Cal and Em were staying late at school. There were auditions for the fundraising concert and as at odds as they were in conversation, they suspended hostilities in order to outdo each other in music.  This one-up-man-ship served them both well. Cal played the guitar like a boy who had sold his soul and won it back again. Emmeline played piano, fast and loud and then suddenly tender. They played against each other and, since they couldn’t speak, it was fun to watch. Tallis arranged to meet them at the teachers’ parking lot on his way home from the office. Ruby set aside the frustration and incipient panic. She didn’t know why everything happened at once, on the same night. Why couldn’t there be two audition times? Or two concerts? She stood, fretting, and that in itself was exhausting. She could have put her head on a pillow and slept – her usual response to anxiety. Ruby tried to summon some energy. They would be home soon and the wine wasn’t helping. They could have postponed the birthday dinner, but not the folk singer.

Ruby paced the house. Stood in front of the bathroom mirror where the light was best. Well, the light was good. Too good. Without her glasses, she coped all right with mirrors. Facing her own face in this one, she had to adapt, console, talk herself through the twenty years and two kids and plenty of days at the beach without sunscreen. She just couldn’t stand the smell. She poked at the incipient jowls, imagining a face lift, or that scraping thing they could do, grinding off the layers to restore a baby’s bum smoothness to her old face. She could try some Restylane, or maybe a dose of hair dye. 

She turned away. Snapped off the light. Maybe another glass of wine. She did not look at her watch. Tallis, resigned to his birthday party, would not be late.

When the doorbell rang, Ruby thought about not answering it. She didn’t want to engage in a conversation about driveway sealing. Or aluminum soffits. Or pesticides. The bell rang again.


All that happened in the months after the accident, the mourning, the empty house, glaring windows framing the brute fact that nothing changed outside leveled Ruby. She had heard of people, listened to stories of ones who had faced disaster and loss. And then they stood up and kept going. They summoned what they called depths of courage. Ruby had no depths. No courage, no steel in her. After the accident, she lay on the floor. If she had had the strength she would have torn her clothes. If she had a wood fireplace instead of a sealed gas one, she would have put ash on her head. She didn’t need to cover mirrors. She kept her head down. Her gums bled. Her tongue furred. She did not move forward. She used to feel the longing for solitude like a flu, a chilled aching to be alone. She walked past the rogue’s gallery of family shots, candids taken here and there, everyone smiling all the time and she would think, why can’t you just all go away? Away to some happy place, safe and warm, where you could phone once a week or maybe once a month and Ruby could lounge in her pajamas, eating almonds and watching movies til her eyeballs hurt. She used to be the family Garbo, always wanting to be alone. Now she lay on the beige rug with a velvet cushion against her cheek, the sole inhabitant of her family.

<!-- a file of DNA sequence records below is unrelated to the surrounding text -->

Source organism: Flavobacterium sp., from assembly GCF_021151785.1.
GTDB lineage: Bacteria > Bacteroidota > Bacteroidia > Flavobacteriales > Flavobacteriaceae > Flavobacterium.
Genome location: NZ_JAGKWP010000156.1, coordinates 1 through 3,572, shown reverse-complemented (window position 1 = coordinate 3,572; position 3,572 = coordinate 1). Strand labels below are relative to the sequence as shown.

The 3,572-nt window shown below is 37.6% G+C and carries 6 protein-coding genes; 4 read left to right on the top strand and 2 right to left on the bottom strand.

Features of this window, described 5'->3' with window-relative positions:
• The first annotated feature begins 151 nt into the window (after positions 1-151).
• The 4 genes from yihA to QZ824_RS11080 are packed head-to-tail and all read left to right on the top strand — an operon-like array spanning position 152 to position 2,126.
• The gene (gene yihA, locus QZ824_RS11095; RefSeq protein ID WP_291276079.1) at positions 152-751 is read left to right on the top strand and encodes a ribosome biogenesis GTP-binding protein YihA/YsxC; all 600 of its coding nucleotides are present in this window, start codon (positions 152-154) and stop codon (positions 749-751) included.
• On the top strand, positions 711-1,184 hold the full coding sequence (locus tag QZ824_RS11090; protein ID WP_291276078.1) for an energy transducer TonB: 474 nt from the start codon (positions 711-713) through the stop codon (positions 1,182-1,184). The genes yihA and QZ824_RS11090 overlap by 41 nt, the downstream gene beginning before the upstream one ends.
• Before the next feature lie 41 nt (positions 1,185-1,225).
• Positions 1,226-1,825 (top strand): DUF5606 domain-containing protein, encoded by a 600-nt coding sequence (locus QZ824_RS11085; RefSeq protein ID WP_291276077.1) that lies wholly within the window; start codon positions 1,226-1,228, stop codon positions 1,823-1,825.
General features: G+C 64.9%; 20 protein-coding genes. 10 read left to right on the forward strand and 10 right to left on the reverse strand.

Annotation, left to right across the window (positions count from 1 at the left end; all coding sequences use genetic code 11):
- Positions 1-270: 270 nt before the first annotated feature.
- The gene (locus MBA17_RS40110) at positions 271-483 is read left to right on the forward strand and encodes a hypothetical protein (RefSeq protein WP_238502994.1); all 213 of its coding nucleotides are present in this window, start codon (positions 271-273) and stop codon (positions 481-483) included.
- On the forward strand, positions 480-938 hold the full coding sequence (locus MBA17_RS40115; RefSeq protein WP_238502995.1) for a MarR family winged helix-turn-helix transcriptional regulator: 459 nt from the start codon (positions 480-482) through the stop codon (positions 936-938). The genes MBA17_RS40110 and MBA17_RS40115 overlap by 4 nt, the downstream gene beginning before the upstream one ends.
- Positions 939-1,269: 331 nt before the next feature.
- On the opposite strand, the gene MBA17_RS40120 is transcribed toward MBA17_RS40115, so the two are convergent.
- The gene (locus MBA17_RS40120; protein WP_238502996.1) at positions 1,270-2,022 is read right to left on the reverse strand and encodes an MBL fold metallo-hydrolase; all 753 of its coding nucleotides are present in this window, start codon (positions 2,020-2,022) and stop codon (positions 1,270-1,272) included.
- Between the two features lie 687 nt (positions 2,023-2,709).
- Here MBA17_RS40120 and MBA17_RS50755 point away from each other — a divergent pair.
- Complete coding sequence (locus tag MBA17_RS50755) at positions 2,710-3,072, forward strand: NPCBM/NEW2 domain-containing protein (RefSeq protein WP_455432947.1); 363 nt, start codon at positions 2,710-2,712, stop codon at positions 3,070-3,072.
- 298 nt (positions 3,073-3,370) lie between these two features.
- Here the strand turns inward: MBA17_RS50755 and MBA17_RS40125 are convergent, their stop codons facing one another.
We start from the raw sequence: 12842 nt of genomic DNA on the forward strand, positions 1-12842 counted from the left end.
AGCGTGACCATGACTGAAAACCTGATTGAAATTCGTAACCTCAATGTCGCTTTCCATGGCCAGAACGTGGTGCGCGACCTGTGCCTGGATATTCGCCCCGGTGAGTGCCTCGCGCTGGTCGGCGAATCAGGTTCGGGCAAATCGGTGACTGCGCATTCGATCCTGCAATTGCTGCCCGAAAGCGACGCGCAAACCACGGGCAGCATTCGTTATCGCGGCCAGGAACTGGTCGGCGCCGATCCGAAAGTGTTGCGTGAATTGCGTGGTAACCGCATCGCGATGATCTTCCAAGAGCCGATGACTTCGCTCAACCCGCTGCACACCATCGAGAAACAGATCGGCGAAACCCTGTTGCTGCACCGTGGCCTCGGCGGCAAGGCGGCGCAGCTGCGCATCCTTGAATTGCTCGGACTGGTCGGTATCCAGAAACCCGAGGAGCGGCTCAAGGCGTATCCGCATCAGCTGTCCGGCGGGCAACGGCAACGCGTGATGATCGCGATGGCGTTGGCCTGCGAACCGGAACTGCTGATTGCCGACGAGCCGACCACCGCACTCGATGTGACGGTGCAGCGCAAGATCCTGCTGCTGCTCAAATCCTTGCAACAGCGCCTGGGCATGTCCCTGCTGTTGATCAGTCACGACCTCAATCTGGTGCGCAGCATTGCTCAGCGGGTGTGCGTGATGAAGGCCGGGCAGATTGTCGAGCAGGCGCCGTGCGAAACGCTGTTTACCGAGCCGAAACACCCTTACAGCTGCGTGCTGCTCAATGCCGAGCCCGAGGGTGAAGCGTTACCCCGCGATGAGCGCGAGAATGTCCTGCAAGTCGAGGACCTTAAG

She packed up the photographs. Wrapped and boxed them and put them away in the crawl space. Ruby shoved the boxes in as far as she could. She got the mop and pushed them further so that she couldn’t reach them and would have to climb up and in and crawl under the family room floor on her belly across rough cement to see them again. She didn’t want to see them again. She took paintings off the wall and put those away, too. She worked up a sweat. Showered, shampooed and lay down again on the floor. With her chest braced low to the ground and her arms spread, she could almost stop the feeling that the house was rocking, shifting against a wind.